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On The Water: “We’re Never Gonna Do The Same Thing Twice.”

August 25, 2015
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With a sound as old and beautiful as the Appalachian mountains, yet as twisted and oddball as the nightmares of Tom Waits and Reverend Glasseye, West Philadelphia’s freaky folk collective On The Water have been spreading their particular brand of magic throughout the land and have recently returned to work on their sixth album, Mirror Master. Our Sean Barrett caught up with frontman Fletcher Van Vliet, a multi-instrumentalist whose vocals range from inhuman to all-too-human, who kindly took the time to play the interview game with us.

So, tell us how this all got started.

On The Water started … just kind of born of the D.I.Y. scene in West Philly. We were doing a lot of punk shows and we saw some bands that were all acoustic, and started writing some songs like that about, I dunno, 7 or 8 years ago. We opened it up to a lot of my friends at the time. It grows and recedes, people come in and out, and we’ve kind of settled into more of a band over the last couple of years of whoever could be committed long-term and make shit happen.

The line-up has seemed to vary from show to show. Is that still the case?

Well, that kinda depends. Taylor, bass player, and Robin, electric guitar, they’ve been doing it for almost the whole time. Evan and Aubrey – cello and vocals – they just joined the group recently. We’re getting ready to make a new record and wanted a lot more sound on it than the last few things we’ve done, which were pretty stripped down. Lucas, our drummer, he’s been playing with us for maybe three or four years now. He’s Robin’s brother, so there’s that family element.

They’re all solidly in the band?

Yeah, that’s our new full line-up.

You’re able to tour with that many people?

Evan, our cellist, she only played like five of the shows. She has the most serious job of us all, so she flew to Arizona to play a few shows with us. But otherwise, yeah, that was the whole line-up. That’s our official line-up these days.

Any plans to bring anyone else in?

Jesse Sparhawk, who’s been on two of our records so far, plays classical harp. He’s wonderful. He’ll probably be on the next one too. I think he might play banjo on it too, just a couple tracks. He’s our frequent collaborator but he doesn’t play any shows or anything.

OnTheWaterDo your tour dates usually take place in D.I.Y. venues?

As long as it’s a good D.I.Y. show, that’s what I prefer. As long as somebody’s organized and taking care of things. We end up doing about half and half because not everybody feels the way I do about D.I.Y. shows. They can be a little wild and outta control, and trying to survive on the road can be pretty tough. It’s hard sometimes at D.I.Y. shows to fill the van and fill your tummies, you know, to survive. But that’s what I prefer. I feel like it’s a more straight up connection with people. That’s why I’ve been involved in that scene for a long time.

Between you guys and Hoots and Hellmouth, it seems that West Philly’s better suited for folk music.

Philadelphia could produce any kind of band at any moment from any part of the city. Although each part of the town is different, and people have different attitudes [breaks to hug bandmate goodnight]. But it’s a very creative city all around, a lot of bands, a lot of ideas. I wouldn’t be surprised if there were a freaky experimental folk band to come out of anywhere in the city.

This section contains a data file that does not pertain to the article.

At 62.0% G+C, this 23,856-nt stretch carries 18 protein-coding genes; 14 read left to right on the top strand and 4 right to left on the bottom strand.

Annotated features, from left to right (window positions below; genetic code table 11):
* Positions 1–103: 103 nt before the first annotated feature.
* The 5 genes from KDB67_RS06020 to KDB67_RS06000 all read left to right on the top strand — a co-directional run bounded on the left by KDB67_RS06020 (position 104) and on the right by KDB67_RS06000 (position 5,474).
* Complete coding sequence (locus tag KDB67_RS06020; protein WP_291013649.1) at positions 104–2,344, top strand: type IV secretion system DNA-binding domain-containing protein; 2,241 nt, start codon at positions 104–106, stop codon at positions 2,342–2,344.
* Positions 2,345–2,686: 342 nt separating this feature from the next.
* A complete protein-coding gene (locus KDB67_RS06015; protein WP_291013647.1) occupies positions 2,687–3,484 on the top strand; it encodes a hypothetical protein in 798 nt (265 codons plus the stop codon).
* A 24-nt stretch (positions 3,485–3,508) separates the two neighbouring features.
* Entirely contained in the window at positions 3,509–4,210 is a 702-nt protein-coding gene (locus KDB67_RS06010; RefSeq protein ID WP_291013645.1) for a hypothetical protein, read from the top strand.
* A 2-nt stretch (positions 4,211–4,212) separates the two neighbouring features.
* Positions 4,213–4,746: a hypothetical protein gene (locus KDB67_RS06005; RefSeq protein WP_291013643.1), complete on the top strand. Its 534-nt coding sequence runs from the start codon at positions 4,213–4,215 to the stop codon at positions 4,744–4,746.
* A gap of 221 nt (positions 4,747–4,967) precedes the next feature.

On The Water performing in a small space creates a really charged atmosphere. How does that translate in bigger venues?

Sometimes easily, sometimes not at all. I think that just depends on the town and the crowd that night. Sometimes it’s like no one’s listening, and I think that’s inevitable in this time period. There’s so much music and people have so many interests. Sometimes it’s easy to not be noticed. That does happen to us, but there are plenty of culled shows where we are able to create that atmosphere, but it’s not every one. Then again, it’s not every D.I.Y. show that feels magical. Just most of them.

Your last album, Cordelia, was more stripped down than is usual for On The Water. Is that the new direction, or something of a sidestep.

Yeah, less instruments and more amps. We just kind of follow our instincts and that’s just what happened. As far as trying to rehearse for that album, the big band fell apart a little bit and we were interested to see what kind of dynamic we could make with a louder set-up, mainly wanting to have more dynamic drums, you know, the drums are pretty fuckin’ loud, so trying to catch up with the drummer. With the cello and other sounds coming back in, I feel like we went as far as we were gonna go away from folk music, or whatever you wanna call it. Now we’re making our way back to some kind of style in-between the heaviness and the folkiness.

Heaviness is the word. Parts of your set feel like doom.

Yeah, we really like metal. Lucas and I are in a metal band also and one our big passions is metal music. Metal is the lord! A lot of us have been into metal since we were kids, so we like the heaviness and the theater of metal, and kind of bringing those ideas to this is really fun. When the next record comes out – Mirror Master is the record – when that’s out and done, it’s gonna be the heaviest thing we’ve done, for sure, like…heavy. But, you know, with some folk instruments back in. There’s gonna be accordion. I’m gonna be playing accordion and mandolin and a little toy piano and there’s a cello and all that stuff. We’re never gonna do the same thing twice. That’s our nature, mine specifically. I get bored easily.

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